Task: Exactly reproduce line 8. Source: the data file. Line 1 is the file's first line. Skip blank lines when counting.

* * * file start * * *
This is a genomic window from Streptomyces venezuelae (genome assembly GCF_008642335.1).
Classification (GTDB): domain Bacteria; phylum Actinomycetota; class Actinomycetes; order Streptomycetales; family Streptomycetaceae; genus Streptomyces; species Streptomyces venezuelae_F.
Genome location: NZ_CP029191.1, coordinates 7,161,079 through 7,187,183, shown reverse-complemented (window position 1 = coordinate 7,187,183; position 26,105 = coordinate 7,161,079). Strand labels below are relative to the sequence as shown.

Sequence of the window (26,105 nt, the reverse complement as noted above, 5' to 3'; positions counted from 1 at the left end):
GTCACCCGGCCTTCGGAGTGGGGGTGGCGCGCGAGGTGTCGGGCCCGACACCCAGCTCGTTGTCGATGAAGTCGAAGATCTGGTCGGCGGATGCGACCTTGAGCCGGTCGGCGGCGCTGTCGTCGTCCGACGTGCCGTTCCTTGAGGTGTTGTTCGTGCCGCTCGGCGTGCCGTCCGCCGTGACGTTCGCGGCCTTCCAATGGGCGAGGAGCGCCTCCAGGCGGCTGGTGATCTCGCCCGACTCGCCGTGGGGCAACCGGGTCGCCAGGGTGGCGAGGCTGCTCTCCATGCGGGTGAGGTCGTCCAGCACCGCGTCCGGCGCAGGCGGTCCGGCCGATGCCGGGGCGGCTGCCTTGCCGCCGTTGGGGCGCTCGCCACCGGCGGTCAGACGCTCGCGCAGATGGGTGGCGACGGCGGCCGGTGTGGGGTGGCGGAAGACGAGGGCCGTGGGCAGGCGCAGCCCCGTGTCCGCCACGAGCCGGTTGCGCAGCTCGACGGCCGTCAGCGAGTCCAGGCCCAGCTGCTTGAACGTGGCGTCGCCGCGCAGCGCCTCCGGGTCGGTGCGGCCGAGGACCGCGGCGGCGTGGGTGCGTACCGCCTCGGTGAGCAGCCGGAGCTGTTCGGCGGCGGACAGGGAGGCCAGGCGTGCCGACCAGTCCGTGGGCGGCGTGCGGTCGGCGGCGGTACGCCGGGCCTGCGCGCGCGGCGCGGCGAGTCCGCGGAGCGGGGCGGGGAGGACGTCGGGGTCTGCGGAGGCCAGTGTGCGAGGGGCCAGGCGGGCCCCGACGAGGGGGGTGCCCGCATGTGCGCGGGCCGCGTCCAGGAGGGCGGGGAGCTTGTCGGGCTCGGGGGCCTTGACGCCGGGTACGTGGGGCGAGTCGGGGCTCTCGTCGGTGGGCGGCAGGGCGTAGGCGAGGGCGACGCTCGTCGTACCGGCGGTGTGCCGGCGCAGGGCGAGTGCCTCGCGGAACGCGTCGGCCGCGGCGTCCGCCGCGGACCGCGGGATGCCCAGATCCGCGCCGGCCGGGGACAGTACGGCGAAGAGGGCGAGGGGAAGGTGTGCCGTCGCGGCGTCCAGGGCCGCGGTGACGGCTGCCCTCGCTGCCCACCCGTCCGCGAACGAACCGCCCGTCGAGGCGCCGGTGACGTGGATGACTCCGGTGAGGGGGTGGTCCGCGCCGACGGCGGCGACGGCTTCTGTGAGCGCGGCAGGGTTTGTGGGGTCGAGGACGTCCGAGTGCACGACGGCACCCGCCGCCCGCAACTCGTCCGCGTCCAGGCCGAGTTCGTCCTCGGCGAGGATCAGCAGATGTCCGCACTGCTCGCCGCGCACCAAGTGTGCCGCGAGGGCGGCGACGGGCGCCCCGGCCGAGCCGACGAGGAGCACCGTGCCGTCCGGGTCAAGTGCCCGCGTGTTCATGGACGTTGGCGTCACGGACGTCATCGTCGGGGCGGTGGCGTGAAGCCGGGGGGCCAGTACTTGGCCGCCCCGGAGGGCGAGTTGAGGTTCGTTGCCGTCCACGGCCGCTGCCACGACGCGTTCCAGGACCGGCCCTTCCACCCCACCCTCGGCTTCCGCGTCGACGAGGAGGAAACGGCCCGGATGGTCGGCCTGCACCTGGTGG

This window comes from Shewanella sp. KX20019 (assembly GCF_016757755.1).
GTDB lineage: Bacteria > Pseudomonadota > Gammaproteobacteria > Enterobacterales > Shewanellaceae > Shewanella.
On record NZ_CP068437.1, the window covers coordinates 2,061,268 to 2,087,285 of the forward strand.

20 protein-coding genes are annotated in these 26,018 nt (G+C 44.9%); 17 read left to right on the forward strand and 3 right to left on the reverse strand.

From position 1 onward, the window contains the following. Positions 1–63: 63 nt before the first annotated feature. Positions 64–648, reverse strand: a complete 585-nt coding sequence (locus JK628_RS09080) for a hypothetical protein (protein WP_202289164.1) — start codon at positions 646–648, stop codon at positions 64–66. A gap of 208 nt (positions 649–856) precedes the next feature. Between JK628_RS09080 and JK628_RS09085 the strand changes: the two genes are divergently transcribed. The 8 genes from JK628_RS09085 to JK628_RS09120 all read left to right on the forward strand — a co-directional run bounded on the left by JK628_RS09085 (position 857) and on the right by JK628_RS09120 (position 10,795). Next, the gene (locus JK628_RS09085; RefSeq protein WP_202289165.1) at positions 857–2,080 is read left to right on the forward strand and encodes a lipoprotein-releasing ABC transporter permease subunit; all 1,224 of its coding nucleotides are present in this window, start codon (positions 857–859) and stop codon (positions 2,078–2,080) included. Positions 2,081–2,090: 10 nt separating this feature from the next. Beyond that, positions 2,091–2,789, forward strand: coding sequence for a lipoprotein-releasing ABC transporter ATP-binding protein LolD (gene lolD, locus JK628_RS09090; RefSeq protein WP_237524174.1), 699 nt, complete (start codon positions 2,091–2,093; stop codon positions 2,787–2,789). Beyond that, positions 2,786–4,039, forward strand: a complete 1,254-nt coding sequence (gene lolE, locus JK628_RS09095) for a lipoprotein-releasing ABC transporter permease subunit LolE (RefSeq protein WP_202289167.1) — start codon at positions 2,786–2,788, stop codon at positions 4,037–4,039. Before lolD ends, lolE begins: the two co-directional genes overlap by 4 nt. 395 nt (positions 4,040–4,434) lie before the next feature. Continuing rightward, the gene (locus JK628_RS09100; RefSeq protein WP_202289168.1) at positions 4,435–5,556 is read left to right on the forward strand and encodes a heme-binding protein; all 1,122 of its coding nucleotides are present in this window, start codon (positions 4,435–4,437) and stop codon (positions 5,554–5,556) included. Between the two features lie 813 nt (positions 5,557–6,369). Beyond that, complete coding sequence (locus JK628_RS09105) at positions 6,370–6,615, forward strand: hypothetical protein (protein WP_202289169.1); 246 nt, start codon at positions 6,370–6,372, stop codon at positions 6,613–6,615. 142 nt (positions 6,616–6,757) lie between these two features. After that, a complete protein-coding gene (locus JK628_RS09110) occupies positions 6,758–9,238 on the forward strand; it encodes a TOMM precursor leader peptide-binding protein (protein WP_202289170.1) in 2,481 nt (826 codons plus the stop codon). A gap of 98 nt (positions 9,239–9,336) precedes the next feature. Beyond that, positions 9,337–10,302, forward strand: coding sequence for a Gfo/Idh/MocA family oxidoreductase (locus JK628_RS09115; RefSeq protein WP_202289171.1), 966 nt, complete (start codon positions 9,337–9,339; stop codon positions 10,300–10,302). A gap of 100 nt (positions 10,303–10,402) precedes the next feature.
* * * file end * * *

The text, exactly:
On record NZ_CP068437.1, the window covers coordinates 2,061,268 to 2,087,285 of the forward strand.